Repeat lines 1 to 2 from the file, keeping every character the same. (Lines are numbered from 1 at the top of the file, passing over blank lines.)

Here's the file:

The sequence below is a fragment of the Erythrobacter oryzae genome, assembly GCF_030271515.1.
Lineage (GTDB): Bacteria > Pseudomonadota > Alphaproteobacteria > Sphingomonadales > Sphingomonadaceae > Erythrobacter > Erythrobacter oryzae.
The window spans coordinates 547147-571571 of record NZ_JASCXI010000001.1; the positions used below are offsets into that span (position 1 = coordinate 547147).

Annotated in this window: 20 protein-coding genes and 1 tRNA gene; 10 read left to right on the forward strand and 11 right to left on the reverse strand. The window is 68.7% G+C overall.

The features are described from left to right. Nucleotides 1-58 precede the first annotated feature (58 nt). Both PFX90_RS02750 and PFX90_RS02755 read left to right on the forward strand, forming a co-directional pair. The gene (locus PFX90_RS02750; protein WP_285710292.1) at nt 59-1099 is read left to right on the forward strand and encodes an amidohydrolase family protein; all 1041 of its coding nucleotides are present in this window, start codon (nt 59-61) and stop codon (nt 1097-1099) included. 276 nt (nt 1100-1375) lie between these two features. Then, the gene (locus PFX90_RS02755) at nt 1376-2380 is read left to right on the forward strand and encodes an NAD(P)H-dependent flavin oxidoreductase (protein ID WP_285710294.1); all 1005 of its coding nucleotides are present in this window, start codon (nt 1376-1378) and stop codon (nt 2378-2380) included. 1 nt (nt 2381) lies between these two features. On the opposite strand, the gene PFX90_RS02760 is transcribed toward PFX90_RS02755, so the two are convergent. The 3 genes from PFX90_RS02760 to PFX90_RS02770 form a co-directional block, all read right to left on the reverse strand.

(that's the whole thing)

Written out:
The sequence below is a fragment of the Erythrobacter oryzae genome, assembly GCF_030271515.1.
Lineage (GTDB): Bacteria > Pseudomonadota > Alphaproteobacteria > Sphingomonadales > Sphingomonadaceae > Erythrobacter > Erythrobacter oryzae.